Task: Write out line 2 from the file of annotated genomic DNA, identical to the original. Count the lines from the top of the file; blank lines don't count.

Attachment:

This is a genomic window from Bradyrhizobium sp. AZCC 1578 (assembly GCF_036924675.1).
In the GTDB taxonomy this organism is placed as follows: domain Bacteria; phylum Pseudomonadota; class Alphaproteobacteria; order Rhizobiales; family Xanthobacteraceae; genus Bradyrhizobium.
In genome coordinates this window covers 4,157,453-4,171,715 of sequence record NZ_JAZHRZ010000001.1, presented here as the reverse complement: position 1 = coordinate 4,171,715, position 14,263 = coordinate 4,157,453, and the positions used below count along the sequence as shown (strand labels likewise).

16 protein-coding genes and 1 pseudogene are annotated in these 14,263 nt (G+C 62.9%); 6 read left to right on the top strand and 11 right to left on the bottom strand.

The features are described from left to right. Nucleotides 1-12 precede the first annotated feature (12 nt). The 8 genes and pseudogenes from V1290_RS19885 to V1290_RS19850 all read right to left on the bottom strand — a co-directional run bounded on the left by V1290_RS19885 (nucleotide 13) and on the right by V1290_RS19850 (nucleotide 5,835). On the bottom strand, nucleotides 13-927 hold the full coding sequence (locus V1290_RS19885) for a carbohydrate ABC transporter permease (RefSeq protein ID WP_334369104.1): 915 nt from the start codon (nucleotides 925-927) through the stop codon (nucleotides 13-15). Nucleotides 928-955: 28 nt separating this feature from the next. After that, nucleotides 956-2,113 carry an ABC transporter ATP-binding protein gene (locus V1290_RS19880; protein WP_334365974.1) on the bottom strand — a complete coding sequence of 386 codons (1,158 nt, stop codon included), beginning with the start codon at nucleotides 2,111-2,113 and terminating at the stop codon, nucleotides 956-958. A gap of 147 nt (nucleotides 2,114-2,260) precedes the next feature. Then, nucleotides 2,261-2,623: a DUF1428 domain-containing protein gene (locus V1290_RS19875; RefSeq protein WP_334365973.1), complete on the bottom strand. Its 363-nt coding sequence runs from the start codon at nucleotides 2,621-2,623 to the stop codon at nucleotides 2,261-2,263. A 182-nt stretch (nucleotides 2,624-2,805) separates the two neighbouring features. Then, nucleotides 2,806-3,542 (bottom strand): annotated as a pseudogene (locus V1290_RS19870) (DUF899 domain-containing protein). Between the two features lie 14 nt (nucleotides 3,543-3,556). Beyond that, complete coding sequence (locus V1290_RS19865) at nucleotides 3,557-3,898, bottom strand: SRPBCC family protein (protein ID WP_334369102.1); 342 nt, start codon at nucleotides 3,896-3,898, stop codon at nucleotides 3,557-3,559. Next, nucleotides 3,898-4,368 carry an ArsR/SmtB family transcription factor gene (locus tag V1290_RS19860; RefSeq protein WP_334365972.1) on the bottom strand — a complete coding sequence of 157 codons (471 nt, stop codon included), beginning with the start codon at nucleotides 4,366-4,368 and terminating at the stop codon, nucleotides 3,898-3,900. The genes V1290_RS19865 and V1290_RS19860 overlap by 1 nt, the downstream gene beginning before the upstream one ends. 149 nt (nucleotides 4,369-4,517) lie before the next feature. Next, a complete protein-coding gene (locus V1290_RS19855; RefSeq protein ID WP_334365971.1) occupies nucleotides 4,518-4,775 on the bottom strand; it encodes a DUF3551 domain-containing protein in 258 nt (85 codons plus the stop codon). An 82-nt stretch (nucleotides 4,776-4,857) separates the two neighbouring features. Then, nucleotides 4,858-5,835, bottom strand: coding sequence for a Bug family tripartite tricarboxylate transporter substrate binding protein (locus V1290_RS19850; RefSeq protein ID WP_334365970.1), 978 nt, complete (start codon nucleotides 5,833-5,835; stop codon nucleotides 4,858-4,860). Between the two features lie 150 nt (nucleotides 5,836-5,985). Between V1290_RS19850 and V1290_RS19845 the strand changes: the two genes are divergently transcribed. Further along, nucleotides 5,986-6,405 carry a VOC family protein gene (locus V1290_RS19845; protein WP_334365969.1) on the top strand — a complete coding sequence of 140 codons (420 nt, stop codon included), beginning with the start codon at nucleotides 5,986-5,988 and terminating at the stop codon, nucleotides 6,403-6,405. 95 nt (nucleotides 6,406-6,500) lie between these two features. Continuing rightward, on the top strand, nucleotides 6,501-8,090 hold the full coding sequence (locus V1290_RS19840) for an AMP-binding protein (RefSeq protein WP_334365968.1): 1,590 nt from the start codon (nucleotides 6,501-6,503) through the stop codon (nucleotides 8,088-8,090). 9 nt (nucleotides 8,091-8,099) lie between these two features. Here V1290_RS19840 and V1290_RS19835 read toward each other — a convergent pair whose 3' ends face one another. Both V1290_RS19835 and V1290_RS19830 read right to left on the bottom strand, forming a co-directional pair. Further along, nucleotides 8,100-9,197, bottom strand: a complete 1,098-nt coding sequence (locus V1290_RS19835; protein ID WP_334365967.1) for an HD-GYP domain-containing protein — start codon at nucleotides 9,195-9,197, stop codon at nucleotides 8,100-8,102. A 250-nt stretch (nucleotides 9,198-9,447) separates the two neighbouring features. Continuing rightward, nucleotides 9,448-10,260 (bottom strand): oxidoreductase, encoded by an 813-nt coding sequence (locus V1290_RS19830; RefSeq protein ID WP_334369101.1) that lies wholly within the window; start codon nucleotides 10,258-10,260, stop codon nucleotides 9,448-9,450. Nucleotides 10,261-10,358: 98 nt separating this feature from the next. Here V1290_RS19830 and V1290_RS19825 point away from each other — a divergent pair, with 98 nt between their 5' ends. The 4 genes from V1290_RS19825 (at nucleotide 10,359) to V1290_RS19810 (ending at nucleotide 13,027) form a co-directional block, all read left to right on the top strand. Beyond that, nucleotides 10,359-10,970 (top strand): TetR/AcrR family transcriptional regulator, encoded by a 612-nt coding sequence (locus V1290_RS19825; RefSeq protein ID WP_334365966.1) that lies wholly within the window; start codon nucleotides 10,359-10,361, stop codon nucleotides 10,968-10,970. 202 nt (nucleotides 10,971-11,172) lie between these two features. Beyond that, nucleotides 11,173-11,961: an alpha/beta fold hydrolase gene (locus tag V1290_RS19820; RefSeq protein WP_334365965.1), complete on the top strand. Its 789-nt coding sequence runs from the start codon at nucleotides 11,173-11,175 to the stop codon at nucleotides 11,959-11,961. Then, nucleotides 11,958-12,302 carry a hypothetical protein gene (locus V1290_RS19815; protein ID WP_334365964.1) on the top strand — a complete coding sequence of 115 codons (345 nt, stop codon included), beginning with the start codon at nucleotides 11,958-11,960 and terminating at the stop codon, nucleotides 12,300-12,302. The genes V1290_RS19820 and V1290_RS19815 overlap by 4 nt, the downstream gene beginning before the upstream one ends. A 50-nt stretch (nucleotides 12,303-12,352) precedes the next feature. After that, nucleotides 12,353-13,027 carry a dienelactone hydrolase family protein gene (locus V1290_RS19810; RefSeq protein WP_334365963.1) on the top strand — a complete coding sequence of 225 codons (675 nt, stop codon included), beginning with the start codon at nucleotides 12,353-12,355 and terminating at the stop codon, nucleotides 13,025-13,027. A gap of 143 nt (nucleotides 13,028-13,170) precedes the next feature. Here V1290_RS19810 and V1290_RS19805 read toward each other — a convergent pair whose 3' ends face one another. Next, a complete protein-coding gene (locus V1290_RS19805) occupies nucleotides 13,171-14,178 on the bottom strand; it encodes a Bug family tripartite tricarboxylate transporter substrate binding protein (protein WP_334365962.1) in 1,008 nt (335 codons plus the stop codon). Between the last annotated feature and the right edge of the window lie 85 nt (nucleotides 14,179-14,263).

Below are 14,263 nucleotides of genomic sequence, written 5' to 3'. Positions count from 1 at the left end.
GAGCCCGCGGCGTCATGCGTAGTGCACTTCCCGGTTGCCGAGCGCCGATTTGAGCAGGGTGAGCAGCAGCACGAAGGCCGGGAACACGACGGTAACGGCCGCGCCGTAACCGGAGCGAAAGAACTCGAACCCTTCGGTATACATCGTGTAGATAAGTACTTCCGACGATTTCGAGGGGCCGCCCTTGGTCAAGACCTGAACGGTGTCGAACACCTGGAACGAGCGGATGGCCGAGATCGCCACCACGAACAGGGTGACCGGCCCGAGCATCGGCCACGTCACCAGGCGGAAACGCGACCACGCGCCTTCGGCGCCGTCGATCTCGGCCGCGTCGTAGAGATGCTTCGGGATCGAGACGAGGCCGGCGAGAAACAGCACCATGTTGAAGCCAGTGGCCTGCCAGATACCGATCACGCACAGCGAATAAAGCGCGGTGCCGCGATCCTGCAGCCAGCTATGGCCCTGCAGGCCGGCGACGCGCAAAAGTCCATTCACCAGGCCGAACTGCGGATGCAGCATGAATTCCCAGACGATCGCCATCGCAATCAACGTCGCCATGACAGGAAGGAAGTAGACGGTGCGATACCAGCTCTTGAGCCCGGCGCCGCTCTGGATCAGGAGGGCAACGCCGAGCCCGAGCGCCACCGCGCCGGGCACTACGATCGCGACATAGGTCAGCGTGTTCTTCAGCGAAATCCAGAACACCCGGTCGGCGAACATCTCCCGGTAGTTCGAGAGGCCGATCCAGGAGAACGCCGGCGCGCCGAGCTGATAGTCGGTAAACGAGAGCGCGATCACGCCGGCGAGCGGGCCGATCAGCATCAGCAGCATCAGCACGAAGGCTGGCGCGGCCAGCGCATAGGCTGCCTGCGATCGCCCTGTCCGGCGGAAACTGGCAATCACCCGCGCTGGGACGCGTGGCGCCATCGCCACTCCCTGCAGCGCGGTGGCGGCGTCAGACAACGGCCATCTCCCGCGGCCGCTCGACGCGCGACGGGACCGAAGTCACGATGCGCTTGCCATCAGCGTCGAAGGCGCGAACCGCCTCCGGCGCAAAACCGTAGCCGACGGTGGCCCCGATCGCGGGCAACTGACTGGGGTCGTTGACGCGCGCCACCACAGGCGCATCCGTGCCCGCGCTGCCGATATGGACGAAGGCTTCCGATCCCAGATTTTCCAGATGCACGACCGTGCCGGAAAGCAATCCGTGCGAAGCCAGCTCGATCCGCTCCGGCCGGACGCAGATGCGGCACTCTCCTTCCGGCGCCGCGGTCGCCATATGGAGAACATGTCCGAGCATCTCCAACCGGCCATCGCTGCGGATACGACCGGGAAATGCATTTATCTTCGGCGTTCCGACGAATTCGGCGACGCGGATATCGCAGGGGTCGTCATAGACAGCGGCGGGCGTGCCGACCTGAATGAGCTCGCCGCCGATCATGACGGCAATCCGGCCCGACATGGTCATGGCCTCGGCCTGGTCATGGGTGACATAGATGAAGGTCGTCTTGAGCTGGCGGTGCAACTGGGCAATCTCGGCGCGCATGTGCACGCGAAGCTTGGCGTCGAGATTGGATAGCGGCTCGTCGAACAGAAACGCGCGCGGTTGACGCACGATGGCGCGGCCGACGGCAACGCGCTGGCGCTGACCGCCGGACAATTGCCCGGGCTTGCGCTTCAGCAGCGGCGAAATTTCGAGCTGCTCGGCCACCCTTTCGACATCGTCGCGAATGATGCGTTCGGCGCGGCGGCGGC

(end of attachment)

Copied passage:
In the GTDB taxonomy this organism is placed as follows: domain Bacteria; phylum Pseudomonadota; class Alphaproteobacteria; order Rhizobiales; family Xanthobacteraceae; genus Bradyrhizobium.